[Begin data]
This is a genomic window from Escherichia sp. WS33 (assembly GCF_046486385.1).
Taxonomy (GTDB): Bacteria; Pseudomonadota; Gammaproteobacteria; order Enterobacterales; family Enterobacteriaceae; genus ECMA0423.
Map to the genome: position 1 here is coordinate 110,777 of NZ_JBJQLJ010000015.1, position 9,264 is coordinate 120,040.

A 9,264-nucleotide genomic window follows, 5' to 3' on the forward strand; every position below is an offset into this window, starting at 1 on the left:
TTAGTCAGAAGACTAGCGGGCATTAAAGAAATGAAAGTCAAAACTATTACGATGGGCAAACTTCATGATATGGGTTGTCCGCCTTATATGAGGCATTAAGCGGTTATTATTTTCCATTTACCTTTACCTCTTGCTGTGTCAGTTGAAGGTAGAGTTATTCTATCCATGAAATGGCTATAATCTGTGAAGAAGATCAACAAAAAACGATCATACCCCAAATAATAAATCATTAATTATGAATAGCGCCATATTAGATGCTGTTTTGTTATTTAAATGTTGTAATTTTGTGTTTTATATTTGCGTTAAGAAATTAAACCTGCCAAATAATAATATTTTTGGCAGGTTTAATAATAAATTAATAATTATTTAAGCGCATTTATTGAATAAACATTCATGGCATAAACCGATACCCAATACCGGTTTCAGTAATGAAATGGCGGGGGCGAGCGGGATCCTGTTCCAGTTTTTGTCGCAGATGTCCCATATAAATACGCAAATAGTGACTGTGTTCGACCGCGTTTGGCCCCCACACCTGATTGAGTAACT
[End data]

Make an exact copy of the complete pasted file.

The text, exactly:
This is a genomic window from Escherichia sp. WS33 (assembly GCF_046486385.1).
Taxonomy (GTDB): Bacteria; Pseudomonadota; Gammaproteobacteria; order Enterobacterales; family Enterobacteriaceae; genus ECMA0423.
Map to the genome: position 1 here is coordinate 110,777 of NZ_JBJQLJ010000015.1, position 9,264 is coordinate 120,040.

A 9,264-nucleotide genomic window follows, 5' to 3' on the forward strand; every position below is an offset into this window, starting at 1 on the left:
TTAGTCAGAAGACTAGCGGGCATTAAAGAAATGAAAGTCAAAACTATTACGATGGGCAAACTTCATGATATGGGTTGTCCGCCTTATATGAGGCATTAAGCGGTTATTATTTTCCATTTACCTTTACCTCTTGCTGTGTCAGTTGAAGGTAGAGTTATTCTATCCATGAAATGGCTATAATCTGTGAAGAAGATCAACAAAAAACGATCATACCCCAAATAATAAATCATTAATTATGAATAGCGCCATATTAGATGCTGTTTTGTTATTTAAATGTTGTAATTTTGTGTTTTATATTTGCGTTAAGAAATTAAACCTGCCAAATAATAATATTTTTGGCAGGTTTAATAATAAATTAATAATTATTTAAGCGCATTTATTGAATAAACATTCATGGCATAAACCGATACCCAATACCGGTTTCAGTAATGAAATGGCGGGGGCGAGCGGGATCCTGTTCCAGTTTTTGTCGCAGATGTCCCATATAAATACGCAAATAGTGACTGTGTTCGACCGCGTTTGGCCCCCACACCTGATTGAGTAACT